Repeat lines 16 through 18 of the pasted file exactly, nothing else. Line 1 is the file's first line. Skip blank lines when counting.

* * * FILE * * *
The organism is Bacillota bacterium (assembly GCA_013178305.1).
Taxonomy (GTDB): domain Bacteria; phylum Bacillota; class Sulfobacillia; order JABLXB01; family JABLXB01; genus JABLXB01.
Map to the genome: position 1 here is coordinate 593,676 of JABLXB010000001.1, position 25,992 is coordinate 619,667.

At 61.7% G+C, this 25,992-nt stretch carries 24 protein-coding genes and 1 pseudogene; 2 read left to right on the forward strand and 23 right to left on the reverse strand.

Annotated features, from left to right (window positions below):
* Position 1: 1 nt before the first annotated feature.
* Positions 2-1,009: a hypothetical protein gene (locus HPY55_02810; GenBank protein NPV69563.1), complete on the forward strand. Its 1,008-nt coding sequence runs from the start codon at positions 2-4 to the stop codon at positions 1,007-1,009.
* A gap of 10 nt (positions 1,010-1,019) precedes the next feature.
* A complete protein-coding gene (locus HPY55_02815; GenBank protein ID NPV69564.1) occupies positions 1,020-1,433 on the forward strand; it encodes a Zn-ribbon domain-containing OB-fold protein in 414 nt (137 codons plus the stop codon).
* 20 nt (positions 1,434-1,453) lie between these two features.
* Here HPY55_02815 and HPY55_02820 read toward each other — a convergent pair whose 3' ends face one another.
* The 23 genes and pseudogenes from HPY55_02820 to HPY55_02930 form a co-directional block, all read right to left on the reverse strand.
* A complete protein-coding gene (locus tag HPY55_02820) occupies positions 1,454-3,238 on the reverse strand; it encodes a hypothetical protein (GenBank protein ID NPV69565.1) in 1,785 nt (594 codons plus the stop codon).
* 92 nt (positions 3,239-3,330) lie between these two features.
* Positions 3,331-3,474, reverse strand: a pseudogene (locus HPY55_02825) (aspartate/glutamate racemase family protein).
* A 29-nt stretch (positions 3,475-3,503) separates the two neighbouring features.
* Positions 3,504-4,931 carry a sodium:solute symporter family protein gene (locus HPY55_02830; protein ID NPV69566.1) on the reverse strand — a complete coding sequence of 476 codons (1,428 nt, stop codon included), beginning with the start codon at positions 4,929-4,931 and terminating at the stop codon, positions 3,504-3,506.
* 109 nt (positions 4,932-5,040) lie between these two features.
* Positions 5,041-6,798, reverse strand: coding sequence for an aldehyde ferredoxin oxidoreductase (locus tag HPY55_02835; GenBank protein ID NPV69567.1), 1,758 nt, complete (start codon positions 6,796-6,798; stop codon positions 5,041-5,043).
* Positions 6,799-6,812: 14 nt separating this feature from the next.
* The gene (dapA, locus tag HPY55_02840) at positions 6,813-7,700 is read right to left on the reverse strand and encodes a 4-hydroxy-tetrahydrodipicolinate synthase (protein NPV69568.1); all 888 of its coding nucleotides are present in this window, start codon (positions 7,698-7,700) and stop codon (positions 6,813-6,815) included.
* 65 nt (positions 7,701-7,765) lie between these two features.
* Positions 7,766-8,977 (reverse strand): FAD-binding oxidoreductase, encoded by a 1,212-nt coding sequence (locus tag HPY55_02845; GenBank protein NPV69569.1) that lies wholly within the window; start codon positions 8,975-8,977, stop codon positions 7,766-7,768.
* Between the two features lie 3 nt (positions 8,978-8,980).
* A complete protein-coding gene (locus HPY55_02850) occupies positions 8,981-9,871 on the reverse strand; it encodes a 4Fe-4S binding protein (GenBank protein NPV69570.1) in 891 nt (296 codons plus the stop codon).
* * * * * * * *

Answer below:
* A 29-nt stretch (positions 3,475-3,503) separates the two neighbouring features.
* Positions 3,504-4,931 carry a sodium:solute symporter family protein gene (locus HPY55_02830; protein ID NPV69566.1) on the reverse strand — a complete coding sequence of 476 codons (1,428 nt, stop codon included), beginning with the start codon at positions 4,929-4,931 and terminating at the stop codon, positions 3,504-3,506.
* 109 nt (positions 4,932-5,040) lie between these two features.